However, I've decided I should get some professional instruction. I've never had any motorcycle classes or instruction outside of my friends who have helped a lot. I'm in Sacramento CA, any recommendations in my area?
Thanks in advance.
 

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If you have such an extensive background with mtb in descending, I guess we can rule out locked elbows as the cause of excessive weight on your hands.

On the other hand, if you still find yourself with excessive weight on your wrists, is it possible you rely on your arms only to support your upper body weight, without helping with your abdominals and back muscles too?

Are your elbows bent outwards or backwards?
 

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Discussion Starter #34
My body position ( little lower) and elbows is similar to the position this video. I'm the rider in back with the orange helmet.

In the beginning of the video we talked with two riders those went down due to the icy conditions.
we all avoided the jumps, too icy.
 

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Ok, here's my guess.
While riding your mtb, the elbows bent outwards help in absorbing uneven terrain and will allow you to easily move fore/aft as required by the riding. Same as motocross.
I do the same while riding a mtb.
On the contrary, on an (almost) even surface riding a motorcycle, you don't need to have your arms acting like a third damper and there's not that much need to shift fore/aft your whole body.
Maybe you should try and bend your elbows backwards rather than outwards, tucking them closer to your body: this will prevent you from ending up with (almost) locked arms, therefore supporting your whole upper body weight through your wrists for long time.
 

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Discussion Starter #36
Thanks for the advise Skywalker, will focus on bringing my elbows in toward my body and backwards.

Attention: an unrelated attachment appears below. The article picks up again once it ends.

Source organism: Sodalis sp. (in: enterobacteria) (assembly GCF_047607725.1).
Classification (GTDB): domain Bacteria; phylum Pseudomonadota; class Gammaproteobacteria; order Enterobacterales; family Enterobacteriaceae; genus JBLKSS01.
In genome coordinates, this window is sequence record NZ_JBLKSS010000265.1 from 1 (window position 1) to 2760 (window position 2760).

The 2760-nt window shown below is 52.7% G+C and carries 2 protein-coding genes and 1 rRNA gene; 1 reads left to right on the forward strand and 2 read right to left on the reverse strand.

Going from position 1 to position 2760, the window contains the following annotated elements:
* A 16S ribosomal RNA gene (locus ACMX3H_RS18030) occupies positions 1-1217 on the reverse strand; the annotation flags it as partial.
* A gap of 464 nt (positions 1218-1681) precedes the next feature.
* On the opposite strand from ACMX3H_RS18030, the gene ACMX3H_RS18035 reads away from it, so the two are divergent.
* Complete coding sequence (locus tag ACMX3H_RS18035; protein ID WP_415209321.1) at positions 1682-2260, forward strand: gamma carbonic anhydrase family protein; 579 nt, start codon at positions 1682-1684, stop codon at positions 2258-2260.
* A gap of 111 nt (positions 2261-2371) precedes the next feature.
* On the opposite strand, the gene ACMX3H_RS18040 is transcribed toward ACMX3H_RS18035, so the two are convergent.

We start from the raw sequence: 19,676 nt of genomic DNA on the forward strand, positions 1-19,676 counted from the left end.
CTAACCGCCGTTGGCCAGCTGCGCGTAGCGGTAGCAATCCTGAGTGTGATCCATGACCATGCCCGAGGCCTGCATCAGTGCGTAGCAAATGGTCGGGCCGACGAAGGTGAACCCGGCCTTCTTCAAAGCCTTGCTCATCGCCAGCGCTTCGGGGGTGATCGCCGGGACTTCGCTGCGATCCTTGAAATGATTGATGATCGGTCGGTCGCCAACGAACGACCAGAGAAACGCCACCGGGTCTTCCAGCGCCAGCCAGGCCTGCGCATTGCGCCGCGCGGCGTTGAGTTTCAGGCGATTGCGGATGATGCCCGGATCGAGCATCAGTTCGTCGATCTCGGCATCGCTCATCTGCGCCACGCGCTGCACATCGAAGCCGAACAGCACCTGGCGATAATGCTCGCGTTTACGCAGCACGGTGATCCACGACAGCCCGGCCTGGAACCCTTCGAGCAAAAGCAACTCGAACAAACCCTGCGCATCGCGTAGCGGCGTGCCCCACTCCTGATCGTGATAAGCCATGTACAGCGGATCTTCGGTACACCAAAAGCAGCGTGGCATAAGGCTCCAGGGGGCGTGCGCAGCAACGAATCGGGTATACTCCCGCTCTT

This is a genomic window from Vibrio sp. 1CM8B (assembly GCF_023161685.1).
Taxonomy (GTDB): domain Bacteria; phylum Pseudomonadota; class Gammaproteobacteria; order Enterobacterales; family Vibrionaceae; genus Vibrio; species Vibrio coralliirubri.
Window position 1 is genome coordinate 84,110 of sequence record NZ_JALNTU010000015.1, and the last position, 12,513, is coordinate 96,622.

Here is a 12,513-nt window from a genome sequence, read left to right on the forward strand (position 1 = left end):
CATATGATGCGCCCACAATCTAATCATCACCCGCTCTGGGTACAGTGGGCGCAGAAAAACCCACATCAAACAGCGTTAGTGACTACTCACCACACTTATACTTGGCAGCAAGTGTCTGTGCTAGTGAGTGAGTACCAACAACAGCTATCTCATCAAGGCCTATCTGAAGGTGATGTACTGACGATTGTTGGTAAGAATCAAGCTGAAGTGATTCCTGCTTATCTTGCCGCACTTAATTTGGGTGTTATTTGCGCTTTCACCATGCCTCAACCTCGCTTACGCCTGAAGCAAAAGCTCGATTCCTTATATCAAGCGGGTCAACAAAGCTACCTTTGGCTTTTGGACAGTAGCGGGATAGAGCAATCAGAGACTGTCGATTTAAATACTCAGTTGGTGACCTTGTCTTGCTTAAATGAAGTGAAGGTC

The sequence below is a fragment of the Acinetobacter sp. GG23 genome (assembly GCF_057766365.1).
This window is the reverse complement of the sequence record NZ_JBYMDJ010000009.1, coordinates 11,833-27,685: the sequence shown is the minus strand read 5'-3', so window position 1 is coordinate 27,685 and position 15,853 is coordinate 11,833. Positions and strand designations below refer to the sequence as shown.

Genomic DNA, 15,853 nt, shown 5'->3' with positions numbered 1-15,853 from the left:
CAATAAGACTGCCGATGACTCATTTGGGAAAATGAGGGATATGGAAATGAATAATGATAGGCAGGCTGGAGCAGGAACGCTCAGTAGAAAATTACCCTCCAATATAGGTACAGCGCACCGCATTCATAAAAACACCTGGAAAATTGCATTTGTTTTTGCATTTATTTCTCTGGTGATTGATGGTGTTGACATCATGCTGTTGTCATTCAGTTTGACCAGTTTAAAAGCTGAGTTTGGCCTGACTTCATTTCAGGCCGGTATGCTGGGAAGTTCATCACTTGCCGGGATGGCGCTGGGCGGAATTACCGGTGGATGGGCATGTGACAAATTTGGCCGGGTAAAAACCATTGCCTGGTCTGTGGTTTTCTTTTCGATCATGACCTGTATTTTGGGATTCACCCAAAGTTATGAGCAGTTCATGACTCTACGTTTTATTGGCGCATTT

I may also have my front suspension setup to stiff, causing me to compensate with my arms.
After a spirited ride this afternoon does this look like the right amount of travel?
 

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Might be a little on the stiff side, but it all depends on your riding style.
Were this a mtb I'd say it's definitely too stiff, but were it my SV (fork with cartridges) I'd say it's almost normal for my "spirited" rides: I get close to the top (less than 1 cm) only when braking real hard (e.g. emergency braking).
But on this subject (fork stiffness) I yeld to more knowledgeable people, since I'm no expert.
 

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Discussion Starter #38
Thinking it is a little on the stiff side. I was told a good rule of thumb is an inch of travel left in reserve after your hardest normal braking.
How far can the lower leg go up, does it go right up to the lower triple?
 

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Although not declared by Suzuki in the tech specs, it seems widely accepted that 3rd gen. SVs have a 125mm fork travel.
 

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I don’t know where those forks bottom out mechanically. Unlikely to be at the bottom triple. Until you know that, hard to say if too much or too little. I think on street (even on track) you wouldn’t want suspension to reach limits under “normal” conditions. Need room for more extreme scenarios like major dips and super hard braking.

I don’t think accurate internet assessment is possible.